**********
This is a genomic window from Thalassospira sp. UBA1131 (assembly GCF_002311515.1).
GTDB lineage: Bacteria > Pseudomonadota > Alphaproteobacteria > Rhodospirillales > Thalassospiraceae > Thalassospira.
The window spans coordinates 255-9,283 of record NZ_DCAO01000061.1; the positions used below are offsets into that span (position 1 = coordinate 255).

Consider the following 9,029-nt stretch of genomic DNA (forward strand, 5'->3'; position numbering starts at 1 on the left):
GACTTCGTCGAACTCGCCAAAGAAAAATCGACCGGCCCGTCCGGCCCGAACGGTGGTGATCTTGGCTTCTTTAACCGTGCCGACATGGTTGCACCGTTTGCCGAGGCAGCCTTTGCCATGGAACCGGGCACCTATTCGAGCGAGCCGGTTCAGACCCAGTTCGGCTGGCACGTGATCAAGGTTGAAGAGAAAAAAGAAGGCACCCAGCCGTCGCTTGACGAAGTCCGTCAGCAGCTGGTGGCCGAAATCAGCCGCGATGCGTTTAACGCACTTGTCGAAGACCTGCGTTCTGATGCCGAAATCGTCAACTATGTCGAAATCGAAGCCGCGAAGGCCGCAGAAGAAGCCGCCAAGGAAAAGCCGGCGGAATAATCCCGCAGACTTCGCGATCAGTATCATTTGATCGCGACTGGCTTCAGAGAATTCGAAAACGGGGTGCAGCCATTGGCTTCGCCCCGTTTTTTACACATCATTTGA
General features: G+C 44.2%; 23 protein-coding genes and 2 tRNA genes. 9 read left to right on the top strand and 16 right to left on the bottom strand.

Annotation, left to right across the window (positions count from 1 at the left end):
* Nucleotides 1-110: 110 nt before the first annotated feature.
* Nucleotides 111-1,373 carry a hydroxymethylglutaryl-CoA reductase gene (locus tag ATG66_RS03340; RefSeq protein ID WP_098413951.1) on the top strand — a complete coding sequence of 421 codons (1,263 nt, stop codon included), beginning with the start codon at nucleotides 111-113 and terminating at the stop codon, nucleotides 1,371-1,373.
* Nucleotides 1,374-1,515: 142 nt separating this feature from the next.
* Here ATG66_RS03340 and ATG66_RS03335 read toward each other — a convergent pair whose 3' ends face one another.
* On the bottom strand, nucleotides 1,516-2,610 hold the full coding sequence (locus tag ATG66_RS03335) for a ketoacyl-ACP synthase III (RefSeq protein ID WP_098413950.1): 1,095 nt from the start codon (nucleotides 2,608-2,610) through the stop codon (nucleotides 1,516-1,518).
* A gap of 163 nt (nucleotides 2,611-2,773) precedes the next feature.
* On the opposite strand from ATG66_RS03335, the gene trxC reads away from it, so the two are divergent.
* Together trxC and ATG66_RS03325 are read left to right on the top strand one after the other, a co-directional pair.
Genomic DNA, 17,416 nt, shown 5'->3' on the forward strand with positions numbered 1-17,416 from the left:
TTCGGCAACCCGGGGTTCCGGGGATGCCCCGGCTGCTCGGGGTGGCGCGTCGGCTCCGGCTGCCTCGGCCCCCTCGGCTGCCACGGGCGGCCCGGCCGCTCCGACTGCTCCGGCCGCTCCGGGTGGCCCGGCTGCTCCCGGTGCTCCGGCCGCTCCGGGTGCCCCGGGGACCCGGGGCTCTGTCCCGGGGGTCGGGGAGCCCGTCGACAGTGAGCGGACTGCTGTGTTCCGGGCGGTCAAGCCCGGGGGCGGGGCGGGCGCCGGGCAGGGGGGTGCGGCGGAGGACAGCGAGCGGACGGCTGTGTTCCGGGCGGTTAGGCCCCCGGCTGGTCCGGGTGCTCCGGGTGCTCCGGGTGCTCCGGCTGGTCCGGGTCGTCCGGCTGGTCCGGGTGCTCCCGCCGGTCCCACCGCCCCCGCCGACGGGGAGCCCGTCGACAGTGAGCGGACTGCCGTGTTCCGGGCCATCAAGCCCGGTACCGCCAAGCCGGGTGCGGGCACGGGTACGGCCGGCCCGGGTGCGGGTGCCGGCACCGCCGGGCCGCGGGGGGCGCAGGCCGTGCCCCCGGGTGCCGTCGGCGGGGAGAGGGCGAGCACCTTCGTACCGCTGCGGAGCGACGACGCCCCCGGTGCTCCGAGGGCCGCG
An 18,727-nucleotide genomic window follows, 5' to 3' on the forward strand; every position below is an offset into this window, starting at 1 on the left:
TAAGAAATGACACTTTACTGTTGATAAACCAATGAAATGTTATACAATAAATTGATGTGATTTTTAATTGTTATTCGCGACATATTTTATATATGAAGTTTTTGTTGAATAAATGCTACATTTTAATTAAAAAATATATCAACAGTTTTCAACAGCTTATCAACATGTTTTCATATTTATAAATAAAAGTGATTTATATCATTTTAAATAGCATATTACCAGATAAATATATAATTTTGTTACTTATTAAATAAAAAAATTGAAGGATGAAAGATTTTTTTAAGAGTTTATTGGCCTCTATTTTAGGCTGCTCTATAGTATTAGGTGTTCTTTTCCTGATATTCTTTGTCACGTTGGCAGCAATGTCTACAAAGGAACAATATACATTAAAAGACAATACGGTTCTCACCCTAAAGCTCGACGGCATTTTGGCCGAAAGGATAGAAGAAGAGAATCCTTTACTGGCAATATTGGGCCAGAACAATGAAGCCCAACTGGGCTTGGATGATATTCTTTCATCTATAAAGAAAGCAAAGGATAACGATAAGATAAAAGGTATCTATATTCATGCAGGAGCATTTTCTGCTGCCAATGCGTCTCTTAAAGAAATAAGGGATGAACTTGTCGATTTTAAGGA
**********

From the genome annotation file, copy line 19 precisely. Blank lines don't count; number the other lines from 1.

TAAGAAATGACACTTTACTGTTGATAAACCAATGAAATGTTATACAATAAATTGATGTGATTTTTAATTGTTATTCGCGACATATTTTATATATGAAGTTTTTGTTGAATAAATGCTACATTTTAATTAAAAAATATATCAACAGTTTTCAACAGCTTATCAACATGTTTTCATATTTATAAATAAAAGTGATTTATATCATTTTAAATAGCATATTACCAGATAAATATATAATTTTGTTACTTATTAAATAAAAAAATTGAAGGATGAAAGATTTTTTTAAGAGTTTATTGGCCTCTATTTTAGGCTGCTCTATAGTATTAGGTGTTCTTTTCCTGATATTCTTTGTCACGTTGGCAGCAATGTCTACAAAGGAACAATATACATTAAAAGACAATACGGTTCTCACCCTAAAGCTCGACGGCATTTTGGCCGAAAGGATAGAAGAAGAGAATCCTTTACTGGCAATATTGGGCCAGAACAATGAAGCCCAACTGGGCTTGGATGATATTCTTTCATCTATAAAGAAAGCAAAGGATAACGATAAGATAAAAGGTATCTATATTCATGCAGGAGCATTTTCTGCTGCCAATGCGTCTCTTAAAGAAATAAGGGATGAACTTGTCGATTTTAAGGA